U.S. energy regulators approved Tellurian Inc’s request to start site preparation work at its proposed $27.5 billion Driftwood liquefied natural gas (LNG) export project in Louisiana.
1. Driftwood, 2. Haynesville Global Access, 3. Permian Global Access, 4. Delhi Connector (source: Tellurian)
The U.S. Federal Energy Regulatory Commission (FERC) said on Wednesday that Driftwood could start vegetation clearing and grading, demolition and removal of existing buildings, and dredging of marine berths, among other activities.
“With FERC’s approval, we are doing some preliminary work on the site,” Tellurian spokeswoman Joi Lecznar said in an email on Thursday, noting “we have progressed to completing over 27% of our engineering, and we have ordered some equipment in order to prepare for construction.”
Driftwood is designed to produce 27.6 million tonnes per annum (MTPA) of LNG or about 3.6 Bcf/d of natural gas. Tellurian has said it plans to start building the liquefaction plant in early 2020 and produce the first LNG from the facility in 2023.
The company plans to source natural gas from the Permian Basin to Driftwood via its proposed Permian Global Access Pipeline (PGAP), Tellurian said drew strong interest during an open season from West Texas natural gas producers seeking delivery to the rapidly growing natural gas market in Southeast Louisiana.
The $3.7 billion PGAP is a proposed 625-mile, 42-inch interstate natural gas pipeline originating at the Waha Hub in Pecos County, Texas, and terminating at Gillis, Louisiana, north of Lake Charles, Louisiana. Construction could begin as early as 2021, and the project could begin service as early as 2023 with a capacity of 2 Bcf/d.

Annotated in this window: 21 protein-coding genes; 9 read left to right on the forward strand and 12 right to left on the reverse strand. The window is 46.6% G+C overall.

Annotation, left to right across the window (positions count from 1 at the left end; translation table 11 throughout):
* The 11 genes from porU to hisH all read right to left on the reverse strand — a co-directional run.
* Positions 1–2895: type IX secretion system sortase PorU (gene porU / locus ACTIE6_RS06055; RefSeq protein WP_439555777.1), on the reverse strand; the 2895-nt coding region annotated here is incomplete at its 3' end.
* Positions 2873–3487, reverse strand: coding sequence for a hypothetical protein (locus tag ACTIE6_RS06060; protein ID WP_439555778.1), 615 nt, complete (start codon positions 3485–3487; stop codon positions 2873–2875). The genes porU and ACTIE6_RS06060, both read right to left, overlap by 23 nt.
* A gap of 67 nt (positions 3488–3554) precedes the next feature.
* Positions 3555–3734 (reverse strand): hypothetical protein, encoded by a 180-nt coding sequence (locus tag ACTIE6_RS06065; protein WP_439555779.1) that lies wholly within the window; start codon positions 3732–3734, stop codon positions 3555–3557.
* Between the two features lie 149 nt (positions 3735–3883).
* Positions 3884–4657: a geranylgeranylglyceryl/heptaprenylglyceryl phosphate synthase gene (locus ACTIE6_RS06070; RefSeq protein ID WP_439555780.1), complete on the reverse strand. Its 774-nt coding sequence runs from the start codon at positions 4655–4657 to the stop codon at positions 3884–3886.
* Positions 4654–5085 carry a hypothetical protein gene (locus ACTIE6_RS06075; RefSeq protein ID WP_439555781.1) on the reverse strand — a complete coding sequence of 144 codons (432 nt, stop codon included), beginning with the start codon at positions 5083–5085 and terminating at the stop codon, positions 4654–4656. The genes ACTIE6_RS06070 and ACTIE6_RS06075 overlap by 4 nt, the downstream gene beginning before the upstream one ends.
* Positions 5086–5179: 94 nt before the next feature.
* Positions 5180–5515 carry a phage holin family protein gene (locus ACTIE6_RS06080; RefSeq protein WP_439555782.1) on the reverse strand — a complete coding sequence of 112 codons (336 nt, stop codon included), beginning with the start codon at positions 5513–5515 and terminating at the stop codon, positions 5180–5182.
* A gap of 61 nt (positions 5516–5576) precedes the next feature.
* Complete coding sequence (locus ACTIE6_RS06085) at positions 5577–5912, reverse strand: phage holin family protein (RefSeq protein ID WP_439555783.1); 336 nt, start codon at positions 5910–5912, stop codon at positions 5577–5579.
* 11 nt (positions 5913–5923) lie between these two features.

PGAP is one of three proposed pipelines that would comprise the estimated $7.3 billion Tellurian Pipeline Network, which is integral to its planned $15.2 billion Driftwood LNG export project near Lake Charles.
The pipeline network also includes the proposed Haynesville Global Access Pipeline (HGAP) and the Driftwood Pipeline. HGAP would be a 200-mile, 42-inch pipeline with capacity to transport 2 Bcf/d to the same interstate pipelines near Gillis. The 96-mile, 48-inch Driftwood Pipeline would provide 4 Bcf/d transport from Gillis to the Driftwood LNG facility.
Driftwood is one of about a dozen LNG export projects in North America that said they could decide to build their plants in 2020. Together those plants, which analysts said will not all be built, would produce over 160 MTPA of LNG.
Several of those projects, including Driftwood, had previously said they could make that final investment decision in 2019.
The U.S.-China trade war and a global oversupply of the fuel that caused gas prices in Europe and Asia to fall made it difficult for several LNG developers to sign enough long-term customer agreements this year. Those agreements are needed to secure financing for their billion dollar projects.
Total world demand for LNG reached a record 316 MTPA in 2018 and is projected to soar by around 100 MTPA by 2023, according to the U.S. Energy Information Administration.
Unlike most proposed U.S. LNG export projects that will liquefy gas for a fee, Tellurian is offering customers the opportunity to invest in a full range of services from production to pipelines and liquefaction.
– Reuters and P&GJ staff report